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E) Before you Campfield voters go crazy with glee, that “0″ doesn’t actually mean “zero water usage at all.” FUD’s meters only measure 100-gallon increments of usage. So Briggs might have used 99.99 gallons of water in each of those months. Or he might have used 1 gallon—there’s no way to tell. But in either case, Watson—who deals with these numbers every day, as his living—seemed slightly incredulous that a human could regularly live in any space and use that little water. “A single flush of the toilet averages three gallons,” Watson says. (Although, technically, newer models average less). So, we ask, it would be hypothetically possible for a person to spend, say, five nights a week here and only flush the toilet once per day and briefly wash his hands afterwards and use less than 100 gallons? “Hypothetically,” Watson replies. “If he didn’t flush the toilet more than 30 times.”

Now, on to the electric bills:

A) It’s a lot harder to estimate per-person electric usage than it is water usage. You could have an apartment in an old building with terrible insulation that costs more to heat than a two-bedroom house. You could have a well-insulated house with old, energy-hogging appliances. You don’t normally leave the sink running when you walk out of the kitchen, but you often leave the lights on. And on and on.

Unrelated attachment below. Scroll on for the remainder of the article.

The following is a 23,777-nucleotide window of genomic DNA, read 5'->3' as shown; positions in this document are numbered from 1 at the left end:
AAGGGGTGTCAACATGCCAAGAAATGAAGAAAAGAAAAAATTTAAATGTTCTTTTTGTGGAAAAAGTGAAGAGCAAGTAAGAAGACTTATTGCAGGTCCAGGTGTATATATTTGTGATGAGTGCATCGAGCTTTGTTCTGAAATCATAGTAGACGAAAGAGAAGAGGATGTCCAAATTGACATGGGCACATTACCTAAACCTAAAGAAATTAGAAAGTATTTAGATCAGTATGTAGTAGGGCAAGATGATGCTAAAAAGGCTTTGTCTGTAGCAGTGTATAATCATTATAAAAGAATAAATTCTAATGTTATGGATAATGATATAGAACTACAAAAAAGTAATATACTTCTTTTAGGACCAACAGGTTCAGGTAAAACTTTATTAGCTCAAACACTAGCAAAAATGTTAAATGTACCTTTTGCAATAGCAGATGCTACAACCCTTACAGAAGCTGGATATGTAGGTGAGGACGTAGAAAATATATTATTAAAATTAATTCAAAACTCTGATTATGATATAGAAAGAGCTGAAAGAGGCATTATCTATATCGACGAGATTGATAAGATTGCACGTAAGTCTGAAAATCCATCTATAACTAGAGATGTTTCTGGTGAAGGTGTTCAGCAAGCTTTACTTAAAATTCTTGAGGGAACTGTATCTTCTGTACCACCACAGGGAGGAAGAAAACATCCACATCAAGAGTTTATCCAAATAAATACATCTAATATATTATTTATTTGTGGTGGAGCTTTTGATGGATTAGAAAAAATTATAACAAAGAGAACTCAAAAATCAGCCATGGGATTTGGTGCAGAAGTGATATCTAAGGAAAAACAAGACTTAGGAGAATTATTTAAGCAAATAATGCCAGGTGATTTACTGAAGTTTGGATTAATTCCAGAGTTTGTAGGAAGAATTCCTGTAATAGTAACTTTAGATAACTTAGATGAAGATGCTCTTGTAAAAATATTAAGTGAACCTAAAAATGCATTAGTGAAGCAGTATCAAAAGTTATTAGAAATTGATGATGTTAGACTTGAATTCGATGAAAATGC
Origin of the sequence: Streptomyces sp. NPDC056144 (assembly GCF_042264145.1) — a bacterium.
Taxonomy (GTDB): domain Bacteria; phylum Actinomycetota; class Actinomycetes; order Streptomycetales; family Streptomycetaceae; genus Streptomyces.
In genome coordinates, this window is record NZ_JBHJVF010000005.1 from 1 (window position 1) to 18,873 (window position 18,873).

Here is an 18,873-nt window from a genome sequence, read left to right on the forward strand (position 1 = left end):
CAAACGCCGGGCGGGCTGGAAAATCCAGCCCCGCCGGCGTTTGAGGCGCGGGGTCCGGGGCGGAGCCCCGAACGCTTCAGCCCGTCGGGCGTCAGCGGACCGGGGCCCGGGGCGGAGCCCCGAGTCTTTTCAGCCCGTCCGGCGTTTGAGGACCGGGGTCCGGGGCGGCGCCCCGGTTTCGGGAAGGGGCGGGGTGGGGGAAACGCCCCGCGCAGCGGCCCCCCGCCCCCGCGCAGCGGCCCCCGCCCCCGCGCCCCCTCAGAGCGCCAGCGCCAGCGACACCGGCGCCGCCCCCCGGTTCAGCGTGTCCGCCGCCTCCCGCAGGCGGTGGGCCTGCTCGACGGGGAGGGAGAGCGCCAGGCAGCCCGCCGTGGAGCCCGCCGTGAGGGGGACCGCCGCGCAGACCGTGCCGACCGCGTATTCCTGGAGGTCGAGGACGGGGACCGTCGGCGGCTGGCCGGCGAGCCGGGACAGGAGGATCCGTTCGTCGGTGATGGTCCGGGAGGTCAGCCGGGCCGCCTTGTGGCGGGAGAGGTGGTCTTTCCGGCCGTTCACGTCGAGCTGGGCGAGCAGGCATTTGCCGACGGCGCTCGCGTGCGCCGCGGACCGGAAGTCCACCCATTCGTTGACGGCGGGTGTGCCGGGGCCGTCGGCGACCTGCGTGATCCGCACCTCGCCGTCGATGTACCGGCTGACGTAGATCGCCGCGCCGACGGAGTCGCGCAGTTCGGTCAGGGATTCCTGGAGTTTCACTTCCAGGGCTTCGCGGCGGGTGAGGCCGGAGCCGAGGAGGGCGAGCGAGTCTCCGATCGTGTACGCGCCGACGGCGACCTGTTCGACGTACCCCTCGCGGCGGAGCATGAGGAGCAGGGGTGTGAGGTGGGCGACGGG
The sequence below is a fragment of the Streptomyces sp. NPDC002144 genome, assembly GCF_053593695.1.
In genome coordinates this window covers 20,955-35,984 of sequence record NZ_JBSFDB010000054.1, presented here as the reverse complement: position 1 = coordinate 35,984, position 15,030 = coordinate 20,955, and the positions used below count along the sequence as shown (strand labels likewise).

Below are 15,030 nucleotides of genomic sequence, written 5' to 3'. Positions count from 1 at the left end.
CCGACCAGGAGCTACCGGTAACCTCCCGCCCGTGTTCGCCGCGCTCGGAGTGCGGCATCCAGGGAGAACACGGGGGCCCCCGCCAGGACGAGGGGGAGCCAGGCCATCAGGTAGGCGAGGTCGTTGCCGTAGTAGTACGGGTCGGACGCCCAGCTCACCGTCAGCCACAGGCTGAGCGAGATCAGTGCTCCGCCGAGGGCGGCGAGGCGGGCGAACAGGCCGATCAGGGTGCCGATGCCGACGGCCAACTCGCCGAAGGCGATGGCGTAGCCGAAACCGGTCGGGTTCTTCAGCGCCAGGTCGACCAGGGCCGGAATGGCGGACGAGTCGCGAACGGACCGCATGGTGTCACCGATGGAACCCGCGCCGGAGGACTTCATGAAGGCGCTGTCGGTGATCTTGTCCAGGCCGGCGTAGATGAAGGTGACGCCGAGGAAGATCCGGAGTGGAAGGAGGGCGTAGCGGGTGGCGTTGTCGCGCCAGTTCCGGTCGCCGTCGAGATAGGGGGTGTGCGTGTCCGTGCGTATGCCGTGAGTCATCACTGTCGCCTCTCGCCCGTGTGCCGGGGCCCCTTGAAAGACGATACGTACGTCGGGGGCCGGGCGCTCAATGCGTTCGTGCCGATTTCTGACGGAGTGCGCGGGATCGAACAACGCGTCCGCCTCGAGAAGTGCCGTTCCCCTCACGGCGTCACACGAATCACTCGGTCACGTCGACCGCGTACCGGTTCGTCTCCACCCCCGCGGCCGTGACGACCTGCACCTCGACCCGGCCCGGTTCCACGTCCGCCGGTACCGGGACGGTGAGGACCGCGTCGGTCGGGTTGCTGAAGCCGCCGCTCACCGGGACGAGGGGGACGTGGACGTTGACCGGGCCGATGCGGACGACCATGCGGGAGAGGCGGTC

B) That said, I did find some 2009 data from the U.S. Energy Information specific to homes in the South, and homes in Tennessee. The average annual per-capita energy consumption in our state is 31.9 million BTUs. This includes electric and gas usage, but if one is solely using electric power, you can covert BTUs to kWh—or kilowatt hours, what electricity is billed in—to get almost 9,349 kWh, or 779 kWh of per-capita average monthly electric usage. It’s not a precise stat, mind you, but it puts you in the ballpark.

C) LCUB couldn’t provide an average monthly usage for their customers because Vann says it varies so much that any comparison would probably be useless. I asked KUB if they had any data on apartment usage versus houses; they said pretty much the same thing. However, the office of sustainability says the average Knoxville single‐family home uses 1,302 kWh in electricity per month. That’s higher than the national average of 920 kWh—because, lord, do we love our air conditioning around here—and also higher than the 2012 state average of 1,217 kWh per household.